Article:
The University also runs a part-time internship programme specifically for PhD students, all year round. If you are successful in applying for one of these internships and you will complete 30-40 hours of work experience, you will be eligible to take part in the Award.
The Edinburgh Award is not a compulsory part of completing an Employ.ed internship.
Where can I find the session dates for the Award?
All dates for sessions and submissions are available in the colour-coded schedule above and available in the Learn course after registration.
How long do the assignments, online sessions, and peer review parts of the Award take?
The time to put aside for each Input is approximately 2-3 hours.
Can I participate in two Awards at the same time?
Yes, but you cannot complete this Work Experience Award twice. There are several versions of the Award and you should select different skills to work on in other Awards:
You cannot count the development towards the same skills towards different Awards.
Can I participate in two different work experiences?
Yes, you will be asked to select three skills to work on for this Award for the duration of your 3- or 4-month programme, so you should keep this in mind if you plan to count several experiences towards your Award. Consider whether you will have opportunities to develop the skills in each setting.
My internship is credit-bearing for my degree would I be eligible for the Edinburgh Award?
No, the Edinburgh Award only recognises work experience that takes place outside of your university degree.
Does the Edinburgh Award recognise work experience completed in the past?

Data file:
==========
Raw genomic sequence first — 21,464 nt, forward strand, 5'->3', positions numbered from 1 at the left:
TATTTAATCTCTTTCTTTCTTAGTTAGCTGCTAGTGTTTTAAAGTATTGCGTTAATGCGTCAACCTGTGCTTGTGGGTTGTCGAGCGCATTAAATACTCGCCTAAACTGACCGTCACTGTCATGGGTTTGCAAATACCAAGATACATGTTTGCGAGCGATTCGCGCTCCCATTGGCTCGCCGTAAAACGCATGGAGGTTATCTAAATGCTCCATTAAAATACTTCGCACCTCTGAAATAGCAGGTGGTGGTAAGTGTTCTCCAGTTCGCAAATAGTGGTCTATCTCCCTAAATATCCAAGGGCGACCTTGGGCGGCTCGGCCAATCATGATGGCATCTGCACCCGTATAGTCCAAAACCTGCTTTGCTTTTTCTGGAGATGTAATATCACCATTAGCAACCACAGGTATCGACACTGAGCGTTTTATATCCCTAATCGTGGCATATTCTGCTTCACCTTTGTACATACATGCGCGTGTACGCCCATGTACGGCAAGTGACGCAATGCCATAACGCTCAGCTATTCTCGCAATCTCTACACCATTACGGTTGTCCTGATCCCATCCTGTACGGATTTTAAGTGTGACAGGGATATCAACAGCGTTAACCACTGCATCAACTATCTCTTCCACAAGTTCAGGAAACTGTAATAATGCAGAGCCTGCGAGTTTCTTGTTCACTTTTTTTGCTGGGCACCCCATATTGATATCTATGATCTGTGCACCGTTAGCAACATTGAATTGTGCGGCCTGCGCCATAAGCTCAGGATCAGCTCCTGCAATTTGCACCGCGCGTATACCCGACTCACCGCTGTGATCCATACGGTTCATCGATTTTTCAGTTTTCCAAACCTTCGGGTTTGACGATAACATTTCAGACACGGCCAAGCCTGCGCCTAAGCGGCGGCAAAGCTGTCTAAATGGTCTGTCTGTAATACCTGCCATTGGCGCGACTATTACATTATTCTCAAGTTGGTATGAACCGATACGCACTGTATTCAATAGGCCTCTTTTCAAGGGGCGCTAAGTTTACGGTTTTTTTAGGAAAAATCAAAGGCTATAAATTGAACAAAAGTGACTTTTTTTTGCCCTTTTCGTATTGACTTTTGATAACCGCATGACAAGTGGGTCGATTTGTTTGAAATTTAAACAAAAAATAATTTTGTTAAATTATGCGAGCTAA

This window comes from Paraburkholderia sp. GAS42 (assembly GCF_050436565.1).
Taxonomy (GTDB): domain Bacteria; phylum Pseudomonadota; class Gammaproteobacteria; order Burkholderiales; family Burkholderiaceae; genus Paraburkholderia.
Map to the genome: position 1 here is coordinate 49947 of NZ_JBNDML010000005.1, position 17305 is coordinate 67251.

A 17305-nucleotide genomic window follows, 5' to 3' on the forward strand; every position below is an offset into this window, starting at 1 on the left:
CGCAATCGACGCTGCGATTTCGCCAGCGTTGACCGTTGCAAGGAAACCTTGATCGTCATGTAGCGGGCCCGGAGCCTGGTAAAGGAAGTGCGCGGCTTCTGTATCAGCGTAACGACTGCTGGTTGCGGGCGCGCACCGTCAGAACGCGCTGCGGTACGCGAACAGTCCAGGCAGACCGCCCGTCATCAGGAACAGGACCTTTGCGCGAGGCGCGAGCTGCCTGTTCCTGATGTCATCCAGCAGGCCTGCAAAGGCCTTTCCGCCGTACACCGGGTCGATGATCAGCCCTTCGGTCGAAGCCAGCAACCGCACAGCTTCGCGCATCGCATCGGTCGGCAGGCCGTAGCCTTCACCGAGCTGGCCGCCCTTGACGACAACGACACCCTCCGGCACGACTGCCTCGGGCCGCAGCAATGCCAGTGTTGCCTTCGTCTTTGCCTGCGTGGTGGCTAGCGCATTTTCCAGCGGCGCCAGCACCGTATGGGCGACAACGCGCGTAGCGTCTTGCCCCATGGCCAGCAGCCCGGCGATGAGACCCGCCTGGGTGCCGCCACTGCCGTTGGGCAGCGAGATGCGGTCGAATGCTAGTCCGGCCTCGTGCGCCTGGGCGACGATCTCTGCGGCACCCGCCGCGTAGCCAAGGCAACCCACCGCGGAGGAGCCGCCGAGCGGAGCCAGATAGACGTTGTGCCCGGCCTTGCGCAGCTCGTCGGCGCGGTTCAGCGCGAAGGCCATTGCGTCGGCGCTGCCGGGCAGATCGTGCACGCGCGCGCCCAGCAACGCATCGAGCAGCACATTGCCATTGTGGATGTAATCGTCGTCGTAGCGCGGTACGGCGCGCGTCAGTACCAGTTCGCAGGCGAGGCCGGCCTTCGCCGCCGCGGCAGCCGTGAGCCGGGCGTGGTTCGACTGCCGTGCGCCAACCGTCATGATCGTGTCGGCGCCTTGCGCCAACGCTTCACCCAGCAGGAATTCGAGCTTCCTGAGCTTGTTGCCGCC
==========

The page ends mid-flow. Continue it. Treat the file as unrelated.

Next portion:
No, previous work experience is not recognised on the Edinburgh Award. The Award supports you to set personal goals and work towards them while reflecting on your progress while you work. You can log any work experience hours completed after you have set your development goals.
What support is available for students completing virtual experiences?
Our self-led format creates an online community of participants. You can connect via the forum and will work in smaller groups to offer peer support and feedback. Students completing entirely virtual experiences will submit two blogs to demonstrate their impact on others and should plan to space their experiences out over the 4-month period to ensure they can take part in meaningful reflection and development over time.
What counts as a ‘top up’ activity if I can only complete 30 hours of work experience?
You must be able to explain how the activity has contributed to your professional development so it should include learning, either experiential or theoretical. Examples include a webinar delivered by an employer, mentoring via our alumni networking site - Platform One, an IAD workshop, or the addition of a virtual experience to top up part-time work. The Edinburgh Award does not accredit School-based activities completed as part of your degree. Explore Platform One.
How do I log my hours?
In your Learn course, you will use an Activities Checklist to keep track of your hours and the activities you have completed. You can submit this at the end, saving a copy as you go along to keep on track.
How do I submit my assignments?
Each assignment becomes available in your Learn course once you have met the criteria to move on to the next stage. For example, you will complete a self-rating and goal setting assignment, which becomes available after you attend webinar 1, then Input 2 content will appear once you have completed the Input 1 assignments.
Why is reflection important?
Reflection helps you to identify areas of strength and areas for improvement in both your work, and the work of others. The process of reflection supports you to explore and understand your personal values, motivations, and interests. You will also reflect on the impact you make.
I find reflecting on my progress difficult, are there any resources that can support me with this?
You can find resources to help with reflection here:
Are there examples of other students’ reflections I can look at?
Yes, you can find examples of reflection on the Edinburgh Award website.